Ordinarily, the prospects of a gas-tax hike would result in a conservative jihad.
Anti-tax activist Grover Norquist would be on the first plane out of Reagan National. Americans for Prosperity, the Civitas Institute, Carolina Rising and other groups would be holding rallies on the state government mall, and orchestrating bus trips around the state. Robo calls would be pouring into lawmaker’s districts, conservative talk radio would be filled with outrage and radio ads would be airing. Tea party backers would be dusting off their tri-corner hats.
But this time, not so much.
Just as it took an anti-communist like GOP President Richard Nixon to open relations with China, perhaps it takes a conservative Republican legislature to raise the gas tax.
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There has been some conservative opposition. Americans for Prosperity has put out a couple of statements, calling the bill a tax hike disguised as “a Trojan Horse.” Civitas called it “the bad bill of the week.” But opposition has been muted.
There are several reasons for that. For one thing, the GOP legislative leadership has become increasingly politically deft. The gas-tax hike is a neat piece of political jiu-jitsu – a tax hike that doesn’t require lawmakers to vote directly for a gas-tax increase.
The state gas tax is recalculated twice annually based on the average wholesale price of a gallon of gas, rising and falling along with gas prices.
The measure that has passed the Senate changes the way the tax rate is calculated. The change would result in a 2.5-cent reduction in the tax rate on March 1, from 37.5 cents to 35 cents. But the bill would set a new 35-cent floor for the tax, even though it is projected to fall to about 30 cents in July. The bill would also increase the wholesale multiplier that is a big part of the gas-tax formula. The Office of State Management and Budget says the changes will bring in an additional $250 million per year.
This is a tax increase by any other name, but it is a backdoor tax increase. It gives lawmakers plausible deniability, so they can go back home to tea party groups and say with a straight face that they did not vote for a gas-tax increase and be technically accurate.
A climate for hikes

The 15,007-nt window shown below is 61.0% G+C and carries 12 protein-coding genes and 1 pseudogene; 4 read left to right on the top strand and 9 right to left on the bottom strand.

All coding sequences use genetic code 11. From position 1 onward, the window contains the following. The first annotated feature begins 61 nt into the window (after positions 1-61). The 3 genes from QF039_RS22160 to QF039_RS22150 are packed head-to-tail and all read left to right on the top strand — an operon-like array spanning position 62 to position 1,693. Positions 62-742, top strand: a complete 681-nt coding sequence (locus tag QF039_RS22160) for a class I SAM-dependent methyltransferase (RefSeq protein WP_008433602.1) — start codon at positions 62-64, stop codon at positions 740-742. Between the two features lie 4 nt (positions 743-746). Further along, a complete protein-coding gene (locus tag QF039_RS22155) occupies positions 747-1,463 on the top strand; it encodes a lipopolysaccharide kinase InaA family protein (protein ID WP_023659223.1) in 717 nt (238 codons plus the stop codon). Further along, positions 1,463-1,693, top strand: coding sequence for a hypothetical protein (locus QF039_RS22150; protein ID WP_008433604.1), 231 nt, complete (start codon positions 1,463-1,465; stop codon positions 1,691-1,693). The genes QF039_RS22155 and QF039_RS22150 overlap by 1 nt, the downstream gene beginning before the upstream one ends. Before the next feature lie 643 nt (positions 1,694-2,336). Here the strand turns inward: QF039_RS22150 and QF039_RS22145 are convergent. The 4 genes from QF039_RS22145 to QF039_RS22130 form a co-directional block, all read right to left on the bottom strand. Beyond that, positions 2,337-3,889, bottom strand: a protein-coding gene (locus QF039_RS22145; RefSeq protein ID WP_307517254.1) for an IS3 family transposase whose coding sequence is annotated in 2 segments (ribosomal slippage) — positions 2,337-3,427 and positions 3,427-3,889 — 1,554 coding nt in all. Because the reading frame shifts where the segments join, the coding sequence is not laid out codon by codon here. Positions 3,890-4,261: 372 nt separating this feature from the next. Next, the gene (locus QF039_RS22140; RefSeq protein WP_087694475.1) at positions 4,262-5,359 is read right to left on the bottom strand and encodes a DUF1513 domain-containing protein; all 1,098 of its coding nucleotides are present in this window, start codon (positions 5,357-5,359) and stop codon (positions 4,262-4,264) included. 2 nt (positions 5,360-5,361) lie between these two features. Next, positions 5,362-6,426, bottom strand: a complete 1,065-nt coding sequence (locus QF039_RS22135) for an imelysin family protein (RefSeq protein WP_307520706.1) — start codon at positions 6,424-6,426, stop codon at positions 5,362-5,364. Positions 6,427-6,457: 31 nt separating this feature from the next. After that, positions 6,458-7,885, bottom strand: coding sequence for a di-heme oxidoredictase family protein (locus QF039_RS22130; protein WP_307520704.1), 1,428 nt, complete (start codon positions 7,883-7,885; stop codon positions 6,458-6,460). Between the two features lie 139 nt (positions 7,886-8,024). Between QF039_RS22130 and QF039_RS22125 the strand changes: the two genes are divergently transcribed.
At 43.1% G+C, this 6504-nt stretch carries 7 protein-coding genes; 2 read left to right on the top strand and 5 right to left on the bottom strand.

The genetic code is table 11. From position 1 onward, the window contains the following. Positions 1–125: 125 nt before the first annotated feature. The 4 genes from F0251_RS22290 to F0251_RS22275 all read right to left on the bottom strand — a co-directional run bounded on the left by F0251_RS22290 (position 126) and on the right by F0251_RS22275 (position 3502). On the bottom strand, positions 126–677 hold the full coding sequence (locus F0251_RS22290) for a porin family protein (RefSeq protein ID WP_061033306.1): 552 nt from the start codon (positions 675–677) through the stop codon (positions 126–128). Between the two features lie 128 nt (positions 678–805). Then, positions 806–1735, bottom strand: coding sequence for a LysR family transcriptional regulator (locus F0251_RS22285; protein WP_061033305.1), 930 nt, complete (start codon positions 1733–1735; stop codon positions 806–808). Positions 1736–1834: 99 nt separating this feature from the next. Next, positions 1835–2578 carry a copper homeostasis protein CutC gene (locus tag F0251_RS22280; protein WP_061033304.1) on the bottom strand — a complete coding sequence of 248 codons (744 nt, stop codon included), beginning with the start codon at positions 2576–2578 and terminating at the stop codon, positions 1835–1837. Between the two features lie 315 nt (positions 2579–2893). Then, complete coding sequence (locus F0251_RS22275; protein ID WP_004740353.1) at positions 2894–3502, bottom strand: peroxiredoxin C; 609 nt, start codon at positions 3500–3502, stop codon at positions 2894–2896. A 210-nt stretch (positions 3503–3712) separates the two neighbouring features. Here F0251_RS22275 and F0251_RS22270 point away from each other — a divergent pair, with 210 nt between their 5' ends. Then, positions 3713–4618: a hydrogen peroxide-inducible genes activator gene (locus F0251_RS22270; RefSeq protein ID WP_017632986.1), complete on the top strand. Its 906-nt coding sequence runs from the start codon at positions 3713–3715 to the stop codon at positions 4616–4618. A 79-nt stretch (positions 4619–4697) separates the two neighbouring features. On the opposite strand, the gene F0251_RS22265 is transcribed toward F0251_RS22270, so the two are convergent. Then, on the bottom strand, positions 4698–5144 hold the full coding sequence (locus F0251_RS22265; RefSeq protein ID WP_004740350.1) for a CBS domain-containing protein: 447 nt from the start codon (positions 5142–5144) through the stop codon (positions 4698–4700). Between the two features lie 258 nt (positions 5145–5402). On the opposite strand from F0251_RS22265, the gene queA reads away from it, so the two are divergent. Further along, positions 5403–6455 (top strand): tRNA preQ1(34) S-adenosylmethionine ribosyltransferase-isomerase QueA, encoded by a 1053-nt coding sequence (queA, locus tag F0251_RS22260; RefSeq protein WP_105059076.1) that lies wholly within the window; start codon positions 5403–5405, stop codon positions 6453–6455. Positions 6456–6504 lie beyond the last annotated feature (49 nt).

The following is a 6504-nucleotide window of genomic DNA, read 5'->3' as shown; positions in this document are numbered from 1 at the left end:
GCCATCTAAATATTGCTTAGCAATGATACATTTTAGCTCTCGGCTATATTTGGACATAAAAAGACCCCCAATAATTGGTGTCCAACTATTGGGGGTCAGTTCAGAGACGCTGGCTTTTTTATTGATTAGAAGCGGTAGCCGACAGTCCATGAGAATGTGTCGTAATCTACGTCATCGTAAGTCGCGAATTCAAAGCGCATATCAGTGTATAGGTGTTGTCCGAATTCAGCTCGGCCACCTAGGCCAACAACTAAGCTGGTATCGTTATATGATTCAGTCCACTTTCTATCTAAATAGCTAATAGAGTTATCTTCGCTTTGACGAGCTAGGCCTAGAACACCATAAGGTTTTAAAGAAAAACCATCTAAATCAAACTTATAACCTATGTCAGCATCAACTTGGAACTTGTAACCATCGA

With Congress seemingly unable to provide more federal highway funds for the nation’s declining infrastructure, at least a dozen states are considering gas-tax increases this year, according to Daniel Vock of Governing Magazine. Vock notes that the timing is good: gas is cheap, interest rates are low, and re-election campaigns are far off.
The North Carolina conservative groups are also loath to criticize their legislative allies. For conservatives, this is the legislature of their dreams – having pushed through record tax cuts, opposed Medicaid expansion, passed new abortion clinic restrictions, opened up the state for more energy exploration and reduced unemployment benefits, among other things.
They are not about to go to the mat over a back-door gas-tax increase.
The conservatives probably are not crazy about some of the suggested alternatives to a gas-tax hike such as toll roads, special taxes on heavy trucks or raising the sales tax on cars. (There are a lot of Republican auto dealers and trucking company executives out there.)
The conservatives – once the outsiders – are the new political establishment in Raleigh. And criticizing lawmakers might also hurt their ability to land plum political or lobbying jobs.
In the past, Democratic proposals for a gas-tax hike have created a hue and cry. When Democratic Gov. Jim Hunt proposed a gas-tax hike in 1981, the political organization of U.S. Sen. Jesse Helms launched a political campaign to block the measure in the legislature, spending more than $200,000 ($520,000 in today’s dollars) in ads.
North Carolina has the highest gas tax in the South and one of the highest in the country. It is about to go higher if this legislation passes. But with Republicans in control, the conservative, self-styled taxpayer watch dog groups seem to have lost much of their bite.